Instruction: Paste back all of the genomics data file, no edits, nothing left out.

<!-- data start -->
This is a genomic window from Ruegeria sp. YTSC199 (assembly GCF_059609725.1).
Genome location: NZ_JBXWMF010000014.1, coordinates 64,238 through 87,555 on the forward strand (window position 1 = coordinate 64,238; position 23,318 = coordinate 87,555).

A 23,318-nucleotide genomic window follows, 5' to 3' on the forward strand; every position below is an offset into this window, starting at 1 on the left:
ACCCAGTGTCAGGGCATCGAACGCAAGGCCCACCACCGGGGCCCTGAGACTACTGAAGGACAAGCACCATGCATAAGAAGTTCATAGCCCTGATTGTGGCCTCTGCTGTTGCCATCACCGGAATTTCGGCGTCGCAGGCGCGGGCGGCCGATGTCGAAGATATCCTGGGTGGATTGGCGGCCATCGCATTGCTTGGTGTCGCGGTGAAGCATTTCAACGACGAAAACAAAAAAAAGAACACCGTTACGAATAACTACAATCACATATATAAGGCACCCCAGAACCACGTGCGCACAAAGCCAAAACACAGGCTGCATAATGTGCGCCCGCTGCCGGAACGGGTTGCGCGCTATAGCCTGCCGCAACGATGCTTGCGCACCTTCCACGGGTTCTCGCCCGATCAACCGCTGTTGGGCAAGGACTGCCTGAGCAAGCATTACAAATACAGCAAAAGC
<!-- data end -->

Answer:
This is a genomic window from Ruegeria sp. YTSC199 (assembly GCF_059609725.1).
Genome location: NZ_JBXWMF010000014.1, coordinates 64,238 through 87,555 on the forward strand (window position 1 = coordinate 64,238; position 23,318 = coordinate 87,555).

A 23,318-nucleotide genomic window follows, 5' to 3' on the forward strand; every position below is an offset into this window, starting at 1 on the left:
ACCCAGTGTCAGGGCATCGAACGCAAGGCCCACCACCGGGGCCCTGAGACTACTGAAGGACAAGCACCATGCATAAGAAGTTCATAGCCCTGATTGTGGCCTCTGCTGTTGCCATCACCGGAATTTCGGCGTCGCAGGCGCGGGCGGCCGATGTCGAAGATATCCTGGGTGGATTGGCGGCCATCGCATTGCTTGGTGTCGCGGTGAAGCATTTCAACGACGAAAACAAAAAAAAGAACACCGTTACGAATAACTACAATCACATATATAAGGCACCCCAGAACCACGTGCGCACAAAGCCAAAACACAGGCTGCATAATGTGCGCCCGCTGCCGGAACGGGTTGCGCGCTATAGCCTGCCGCAACGATGCTTGCGCACCTTCCACGGGTTCTCGCCCGATCAACCGCTGTTGGGCAAGGACTGCCTGAGCAAGCATTACAAATACAGCAAAAGC